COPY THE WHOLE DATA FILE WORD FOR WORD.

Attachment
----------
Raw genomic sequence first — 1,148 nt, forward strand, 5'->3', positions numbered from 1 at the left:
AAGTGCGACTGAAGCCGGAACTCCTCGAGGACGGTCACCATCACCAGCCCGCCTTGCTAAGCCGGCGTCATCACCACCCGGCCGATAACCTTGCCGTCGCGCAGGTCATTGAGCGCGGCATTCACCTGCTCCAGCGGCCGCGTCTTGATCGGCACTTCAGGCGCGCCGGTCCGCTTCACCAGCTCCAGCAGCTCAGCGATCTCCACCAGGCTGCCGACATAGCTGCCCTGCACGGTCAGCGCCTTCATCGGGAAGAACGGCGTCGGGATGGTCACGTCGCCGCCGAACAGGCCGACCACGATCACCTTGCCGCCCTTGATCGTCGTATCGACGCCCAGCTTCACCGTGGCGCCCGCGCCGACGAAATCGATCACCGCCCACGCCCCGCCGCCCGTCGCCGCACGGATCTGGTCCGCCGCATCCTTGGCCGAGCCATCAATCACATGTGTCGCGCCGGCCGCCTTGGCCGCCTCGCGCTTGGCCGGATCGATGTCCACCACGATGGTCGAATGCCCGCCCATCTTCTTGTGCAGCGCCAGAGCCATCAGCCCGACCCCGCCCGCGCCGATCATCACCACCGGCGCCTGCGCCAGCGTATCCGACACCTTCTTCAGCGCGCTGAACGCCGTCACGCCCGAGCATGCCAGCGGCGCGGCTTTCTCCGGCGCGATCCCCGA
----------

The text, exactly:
Raw genomic sequence first — 1,148 nt, forward strand, 5'->3', positions numbered from 1 at the left:
AAGTGCGACTGAAGCCGGAACTCCTCGAGGACGGTCACCATCACCAGCCCGCCTTGCTAAGCCGGCGTCATCACCACCCGGCCGATAACCTTGCCGTCGCGCAGGTCATTGAGCGCGGCATTCACCTGCTCCAGCGGCCGCGTCTTGATCGGCACTTCAGGCGCGCCGGTCCGCTTCACCAGCTCCAGCAGCTCAGCGATCTCCACCAGGCTGCCGACATAGCTGCCCTGCACGGTCAGCGCCTTCATCGGGAAGAACGGCGTCGGGATGGTCACGTCGCCGCCGAACAGGCCGACCACGATCACCTTGCCGCCCTTGATCGTCGTATCGACGCCCAGCTTCACCGTGGCGCCCGCGCCGACGAAATCGATCACCGCCCACGCCCCGCCGCCCGTCGCCGCACGGATCTGGTCCGCCGCATCCTTGGCCGAGCCATCAATCACATGTGTCGCGCCGGCCGCCTTGGCCGCCTCGCGCTTGGCCGGATCGATGTCCACCACGATGGTCGAATGCCCGCCCATCTTCTTGTGCAGCGCCAGAGCCATCAGCCCGACCCCGCCCGCGCCGATCATCACCACCGGCGCCTGCGCCAGCGTATCCGACACCTTCTTCAGCGCGCTGAACGCCGTCACGCCCGAGCATGCCAGCGGCGCGGCTTTCTCCGGCGCGATCCCCGA